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    ABSTRACT: Non-human primates are among the world’s most threatened taxa and are especially sensitive to extinction by anthropogenic disturbance. Conservation genetics aims to mitigate extinction by genetic processes and conserve species’ adaptive potential. Primate populations often become reduced and fragmented as a result of deforestation and hunting. In small and isolated populations stochastic effects become important for their long-term persistence and evolution. Genetic drift and inbreeding contribute to loss of genetic diversity and reproductive fitness. The use of PCR, molecular markers and non-invasive sampling has allowed genetic surveys of wild primates to become common. A set of individual-based analytical tools is available to study dispersal patterns at different geographical scales and the effect of landscape features on gene flow. Genome data obtained from non-invasive sources will allow more accurate estimations of key population parameters and enable studies of local genetic adaptation.
    International Encyclopedia of Primatology, Edited by Augustin Fuentes, 08/2015: chapter Primate Conservation Genetics; in press., ISBN: in press
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    • "However, the validity of estimates produced by these methods is similarly constrained by the number and allelic diversity of the markers available (Wang 2006). A more useful approach would be to direct resources into whole genome sequencing or at least constructing large SNP panels for non-model organisms, the benefits of which would extend far beyond the measurement of inbreeding (Allendorf et al. 2010). Until those data are available, conservation managers interested in detecting inbreeding depression in species with low genetic diversity would perhaps be best served by investing resources in long term behavioural monitoring (combined with comprehensive genetic sampling), which would also reap multiple benefits for conservation (Clutton-Brock and Sheldon 2010). "
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    ABSTRACT: Pedigrees are frequently recommended for estimating inbreeding coefficients (F PED ), but are error-prone due to missing behavioural data in wild populations. Genetic marker-based pedigrees have been suggested as a remedy to this problem, but their accuracy depends on the number and polymorphism of loci available, and the completeness of population sampling. We used simulations to examine how accuracy of marker-based pedigrees varies with number of loci and sampling regime when allelic diversity is low (2.2–4 alleles per locus in founders), as is often the case in threatened species. We also examined the impact of pedigree errors on the validity of F PED estimated from marker-based pedigrees. Our results indicate that accurate parentage assignments are only feasible if genotypes are available for all individuals that ever existed in the population, and that accuracy does not improve past 40 loci. Errors in marker-based pedigrees resulted in underestimation of F PED by up to 27 % and overestimation of the variance in F PED by up to 182 %. At least 80 % pedigree accuracy was required to produce unbiased estimates of F PED , which were still highly imprecise. Given the degree of sampling required, it is not currently feasible to measure inbreeding in wild populations of threatened species with a pedigree based solely on microsatellite data. Resources may be better directed towards developing more robust genetic tools (whole genome sequencing and large SNP panels) to facilitate direct estimation of inbreeding coefficients without a pedigree. Where this is not possible, long-term monitoring projects will be required to accurately estimate inbreeding coefficients via a combination of behavioural and genetic data.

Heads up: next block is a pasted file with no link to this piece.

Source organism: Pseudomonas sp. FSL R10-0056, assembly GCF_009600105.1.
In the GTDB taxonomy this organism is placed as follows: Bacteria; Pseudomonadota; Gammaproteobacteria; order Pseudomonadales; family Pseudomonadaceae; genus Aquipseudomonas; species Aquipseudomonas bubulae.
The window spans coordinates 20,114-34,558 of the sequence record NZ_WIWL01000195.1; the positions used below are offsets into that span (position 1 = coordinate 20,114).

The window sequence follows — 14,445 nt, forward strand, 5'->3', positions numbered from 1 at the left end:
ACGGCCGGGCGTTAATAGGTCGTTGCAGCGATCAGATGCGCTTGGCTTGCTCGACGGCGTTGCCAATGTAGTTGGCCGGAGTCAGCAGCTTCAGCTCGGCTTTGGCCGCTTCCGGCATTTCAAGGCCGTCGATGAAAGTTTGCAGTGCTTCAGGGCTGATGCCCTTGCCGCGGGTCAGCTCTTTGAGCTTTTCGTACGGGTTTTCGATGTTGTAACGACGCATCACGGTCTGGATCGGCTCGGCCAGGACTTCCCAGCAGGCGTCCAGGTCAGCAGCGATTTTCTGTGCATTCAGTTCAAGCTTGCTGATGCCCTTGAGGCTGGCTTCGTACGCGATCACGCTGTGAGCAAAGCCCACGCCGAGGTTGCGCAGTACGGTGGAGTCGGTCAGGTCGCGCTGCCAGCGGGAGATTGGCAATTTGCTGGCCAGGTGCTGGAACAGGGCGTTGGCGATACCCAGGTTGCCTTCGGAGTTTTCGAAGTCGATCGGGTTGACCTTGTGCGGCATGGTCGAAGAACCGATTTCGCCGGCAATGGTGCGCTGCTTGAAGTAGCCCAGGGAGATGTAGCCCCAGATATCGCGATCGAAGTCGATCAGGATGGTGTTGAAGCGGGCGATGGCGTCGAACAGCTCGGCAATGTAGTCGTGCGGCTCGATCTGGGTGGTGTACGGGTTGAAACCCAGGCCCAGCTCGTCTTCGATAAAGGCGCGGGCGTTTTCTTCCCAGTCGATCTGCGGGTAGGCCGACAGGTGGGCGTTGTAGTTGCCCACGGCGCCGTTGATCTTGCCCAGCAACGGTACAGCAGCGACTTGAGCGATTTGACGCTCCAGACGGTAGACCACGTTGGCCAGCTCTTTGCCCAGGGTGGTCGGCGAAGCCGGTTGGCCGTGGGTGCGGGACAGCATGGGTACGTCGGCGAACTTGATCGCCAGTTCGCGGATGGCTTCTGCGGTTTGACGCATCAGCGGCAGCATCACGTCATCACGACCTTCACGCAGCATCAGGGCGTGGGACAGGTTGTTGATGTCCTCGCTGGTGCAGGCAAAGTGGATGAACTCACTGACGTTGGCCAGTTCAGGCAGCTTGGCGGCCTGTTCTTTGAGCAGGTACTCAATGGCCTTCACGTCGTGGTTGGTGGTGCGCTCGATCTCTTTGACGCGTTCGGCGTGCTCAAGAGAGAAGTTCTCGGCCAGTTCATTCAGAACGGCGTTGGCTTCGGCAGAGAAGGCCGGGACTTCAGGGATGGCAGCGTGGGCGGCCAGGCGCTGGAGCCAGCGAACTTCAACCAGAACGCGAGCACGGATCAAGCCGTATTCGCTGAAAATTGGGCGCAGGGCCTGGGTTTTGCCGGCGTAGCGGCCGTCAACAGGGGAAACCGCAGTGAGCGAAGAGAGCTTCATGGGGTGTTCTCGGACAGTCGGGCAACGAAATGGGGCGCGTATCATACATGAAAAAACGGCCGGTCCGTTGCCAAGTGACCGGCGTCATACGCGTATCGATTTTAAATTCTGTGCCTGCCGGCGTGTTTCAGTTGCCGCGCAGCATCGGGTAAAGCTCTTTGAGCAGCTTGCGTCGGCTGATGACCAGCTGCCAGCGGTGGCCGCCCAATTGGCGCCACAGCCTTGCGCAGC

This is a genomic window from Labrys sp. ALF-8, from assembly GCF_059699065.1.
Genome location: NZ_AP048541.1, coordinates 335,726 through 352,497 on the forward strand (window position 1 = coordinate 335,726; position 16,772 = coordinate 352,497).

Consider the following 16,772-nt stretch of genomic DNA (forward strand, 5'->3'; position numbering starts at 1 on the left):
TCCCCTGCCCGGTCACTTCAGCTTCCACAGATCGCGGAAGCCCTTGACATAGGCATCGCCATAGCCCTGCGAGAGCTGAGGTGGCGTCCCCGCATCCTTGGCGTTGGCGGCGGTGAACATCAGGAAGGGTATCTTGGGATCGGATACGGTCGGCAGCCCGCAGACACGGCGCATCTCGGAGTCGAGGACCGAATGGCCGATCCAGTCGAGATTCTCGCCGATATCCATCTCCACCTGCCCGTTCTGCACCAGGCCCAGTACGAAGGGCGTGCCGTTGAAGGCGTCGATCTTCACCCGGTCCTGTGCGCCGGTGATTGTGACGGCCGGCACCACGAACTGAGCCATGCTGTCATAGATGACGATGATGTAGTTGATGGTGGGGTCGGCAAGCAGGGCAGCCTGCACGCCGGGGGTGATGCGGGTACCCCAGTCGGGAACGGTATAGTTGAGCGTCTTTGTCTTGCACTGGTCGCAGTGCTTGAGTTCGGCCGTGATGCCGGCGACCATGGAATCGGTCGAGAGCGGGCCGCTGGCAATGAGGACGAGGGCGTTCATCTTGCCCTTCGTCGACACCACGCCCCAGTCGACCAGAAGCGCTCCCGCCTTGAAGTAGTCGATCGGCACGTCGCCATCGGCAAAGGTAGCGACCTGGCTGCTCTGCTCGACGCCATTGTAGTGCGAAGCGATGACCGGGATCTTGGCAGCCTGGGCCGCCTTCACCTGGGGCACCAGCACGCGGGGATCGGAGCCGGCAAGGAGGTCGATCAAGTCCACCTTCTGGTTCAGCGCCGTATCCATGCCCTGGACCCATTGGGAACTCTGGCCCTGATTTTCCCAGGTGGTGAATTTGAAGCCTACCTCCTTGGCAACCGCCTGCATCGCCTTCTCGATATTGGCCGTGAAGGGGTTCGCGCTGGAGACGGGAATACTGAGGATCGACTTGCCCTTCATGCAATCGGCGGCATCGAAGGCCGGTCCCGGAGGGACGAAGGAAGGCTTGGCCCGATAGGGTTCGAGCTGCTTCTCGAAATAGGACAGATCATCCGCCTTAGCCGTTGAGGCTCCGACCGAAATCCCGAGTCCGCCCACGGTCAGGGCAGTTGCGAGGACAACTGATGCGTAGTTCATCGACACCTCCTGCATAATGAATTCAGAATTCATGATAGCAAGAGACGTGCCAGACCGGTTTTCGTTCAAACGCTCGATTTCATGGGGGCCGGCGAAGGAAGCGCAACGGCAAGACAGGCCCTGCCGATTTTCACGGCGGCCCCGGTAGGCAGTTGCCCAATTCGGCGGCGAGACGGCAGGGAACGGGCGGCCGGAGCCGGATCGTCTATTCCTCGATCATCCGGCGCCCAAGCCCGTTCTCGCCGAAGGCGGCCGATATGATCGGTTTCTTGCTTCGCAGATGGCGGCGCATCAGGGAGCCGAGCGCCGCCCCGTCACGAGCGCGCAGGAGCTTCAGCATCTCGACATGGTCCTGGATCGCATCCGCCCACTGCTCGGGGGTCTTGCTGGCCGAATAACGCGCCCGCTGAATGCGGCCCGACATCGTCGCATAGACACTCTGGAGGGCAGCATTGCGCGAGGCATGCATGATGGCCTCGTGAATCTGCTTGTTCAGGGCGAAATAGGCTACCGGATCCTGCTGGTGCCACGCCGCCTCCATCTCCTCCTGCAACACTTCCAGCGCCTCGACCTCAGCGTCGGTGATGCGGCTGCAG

Conservation Genetics 08/2015; 16(4). DOI:10.1007/s10592-015-0709-1 · 1.85 Impact Factor